Teen with severe autism to share story
Author could not communicate for many yearsOctober 28, 2013
Ido Kedar, author of the 2012 book “Ido in Autismland: Climbing Out of Autism’s Silent Prison,” will discuss his educational journey and his aspirations for higher education.
(THOUSAND OAKS, Calif. – Oct. 28, 2013) A high school junior will share his experiences with severe nonverbal autism at 2 p.m. Saturday, Nov. 23, at California Lutheran University.
Ido Kedar, author of the 2012 book “Ido in Autismland: Climbing Out of Autism’s Silent Prison,” and Adrienne Johnson, an inclusion facilitator with Los Angeles Unified School District, will give a presentation on Kedar’s educational journey and his aspirations for higher education. The event will be held in Room 101 of the Swenson Center for the Social and Behavioral Sciences.
Kedar, who now communicates with an iPad speech-generating app, spent many years locked in silence and trapped in a remedial educational system because he couldn’t show the world how much he understood. First with a letter board and then with an iPad, he eventually found a way to communicate despite his impaired motor control. He is now an honors student in general education classes, a blogger and a frequent guest lecturer at universities and autism conferences.
In his book, Kedar chronicles his struggles to overcome his limitations and he challenges misconceptions that affect autism treatment. He advocates for the development of new theories and methods that will enable others with severe autism to show their true capacity for understanding and learning.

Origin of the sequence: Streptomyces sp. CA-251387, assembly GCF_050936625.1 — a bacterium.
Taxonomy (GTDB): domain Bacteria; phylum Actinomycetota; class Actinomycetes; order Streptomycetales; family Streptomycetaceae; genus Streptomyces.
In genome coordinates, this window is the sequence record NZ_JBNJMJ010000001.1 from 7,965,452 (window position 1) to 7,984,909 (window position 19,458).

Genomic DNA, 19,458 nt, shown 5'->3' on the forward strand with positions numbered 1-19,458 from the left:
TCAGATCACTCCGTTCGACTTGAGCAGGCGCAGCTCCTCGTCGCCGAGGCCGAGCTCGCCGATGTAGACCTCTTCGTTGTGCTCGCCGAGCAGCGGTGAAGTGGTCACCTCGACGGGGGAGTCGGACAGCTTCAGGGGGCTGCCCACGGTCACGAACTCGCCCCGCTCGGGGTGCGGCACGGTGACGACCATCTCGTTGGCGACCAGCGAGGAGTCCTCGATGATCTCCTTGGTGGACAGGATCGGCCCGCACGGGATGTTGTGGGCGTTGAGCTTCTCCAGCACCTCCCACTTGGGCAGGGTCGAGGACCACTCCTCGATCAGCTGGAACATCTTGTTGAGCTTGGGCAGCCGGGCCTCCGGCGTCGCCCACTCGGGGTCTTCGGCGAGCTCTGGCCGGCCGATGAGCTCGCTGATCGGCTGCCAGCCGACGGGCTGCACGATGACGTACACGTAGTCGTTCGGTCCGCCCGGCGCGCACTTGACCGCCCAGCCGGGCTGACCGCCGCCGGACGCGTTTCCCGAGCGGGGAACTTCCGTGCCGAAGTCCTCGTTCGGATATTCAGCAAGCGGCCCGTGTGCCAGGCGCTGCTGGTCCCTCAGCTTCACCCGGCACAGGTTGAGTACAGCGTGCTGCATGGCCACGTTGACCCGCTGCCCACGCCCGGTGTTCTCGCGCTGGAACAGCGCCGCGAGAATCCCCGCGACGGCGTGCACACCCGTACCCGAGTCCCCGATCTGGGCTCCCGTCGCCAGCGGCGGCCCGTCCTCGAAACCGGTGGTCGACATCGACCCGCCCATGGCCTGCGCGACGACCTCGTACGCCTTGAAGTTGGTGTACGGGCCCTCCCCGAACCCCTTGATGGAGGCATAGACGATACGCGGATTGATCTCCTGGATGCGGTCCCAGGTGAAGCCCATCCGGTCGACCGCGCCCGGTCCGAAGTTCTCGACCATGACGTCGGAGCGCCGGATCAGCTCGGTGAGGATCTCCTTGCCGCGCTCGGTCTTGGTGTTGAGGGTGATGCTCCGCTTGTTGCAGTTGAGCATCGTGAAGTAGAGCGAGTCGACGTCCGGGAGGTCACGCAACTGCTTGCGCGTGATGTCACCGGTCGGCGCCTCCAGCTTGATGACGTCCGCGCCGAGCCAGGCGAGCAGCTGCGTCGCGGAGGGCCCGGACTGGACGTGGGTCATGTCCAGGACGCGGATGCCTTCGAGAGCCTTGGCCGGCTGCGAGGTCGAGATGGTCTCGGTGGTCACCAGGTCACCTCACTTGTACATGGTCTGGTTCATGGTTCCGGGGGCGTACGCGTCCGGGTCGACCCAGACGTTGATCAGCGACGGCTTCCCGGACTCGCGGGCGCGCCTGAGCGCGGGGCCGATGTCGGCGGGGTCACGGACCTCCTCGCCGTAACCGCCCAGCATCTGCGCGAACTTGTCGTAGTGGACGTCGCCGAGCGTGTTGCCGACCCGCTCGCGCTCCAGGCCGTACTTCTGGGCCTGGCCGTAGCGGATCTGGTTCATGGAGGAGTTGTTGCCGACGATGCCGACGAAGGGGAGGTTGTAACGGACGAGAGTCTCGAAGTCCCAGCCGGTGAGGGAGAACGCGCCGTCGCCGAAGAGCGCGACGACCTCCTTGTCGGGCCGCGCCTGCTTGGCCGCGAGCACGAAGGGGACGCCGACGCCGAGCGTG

More people than ever before are being diagnosed with an autism spectrum disorder (ASD). The Center for Disease Control estimates about one in 88 children has been identified with an ASD. It is unclear how much of the increase is due to a broader definition of ASD and better efforts in diagnosis.
People with autistic disorder, also called classic autism, usually have significant language delays, social and communication challenges, and unusual behaviors and interests.
Kedar’s book will be available for purchase and he will sign copies after the presentation.
The Swenson Center is located at 141 Faculty St. on the Thousand Oaks campus.
CLU and the Autism Society of Ventura County are sponsoring the free event. Limited care for children with disabilities and siblings will be available if requested in advance. RSVP by Nov. 15 to email@example.com.